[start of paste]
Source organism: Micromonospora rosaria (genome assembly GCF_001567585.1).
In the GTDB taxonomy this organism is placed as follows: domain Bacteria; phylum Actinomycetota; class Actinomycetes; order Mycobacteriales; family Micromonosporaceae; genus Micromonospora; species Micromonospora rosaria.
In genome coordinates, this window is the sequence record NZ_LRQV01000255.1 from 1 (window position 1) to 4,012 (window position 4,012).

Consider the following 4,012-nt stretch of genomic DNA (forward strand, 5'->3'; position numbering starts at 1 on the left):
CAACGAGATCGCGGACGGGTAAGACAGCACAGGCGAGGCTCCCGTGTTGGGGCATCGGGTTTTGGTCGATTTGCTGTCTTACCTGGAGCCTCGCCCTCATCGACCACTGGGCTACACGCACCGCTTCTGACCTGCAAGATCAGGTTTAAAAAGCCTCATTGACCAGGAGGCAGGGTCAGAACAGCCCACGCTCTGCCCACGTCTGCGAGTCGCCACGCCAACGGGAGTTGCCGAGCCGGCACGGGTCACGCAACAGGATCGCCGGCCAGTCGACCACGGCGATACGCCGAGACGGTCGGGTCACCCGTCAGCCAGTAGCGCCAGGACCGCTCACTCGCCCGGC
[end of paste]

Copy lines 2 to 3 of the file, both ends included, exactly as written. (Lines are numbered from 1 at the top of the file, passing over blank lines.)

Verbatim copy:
In the GTDB taxonomy this organism is placed as follows: domain Bacteria; phylum Actinomycetota; class Actinomycetes; order Mycobacteriales; family Micromonosporaceae; genus Micromonospora; species Micromonospora rosaria.
In genome coordinates, this window is the sequence record NZ_LRQV01000255.1 from 1 (window position 1) to 4,012 (window position 4,012).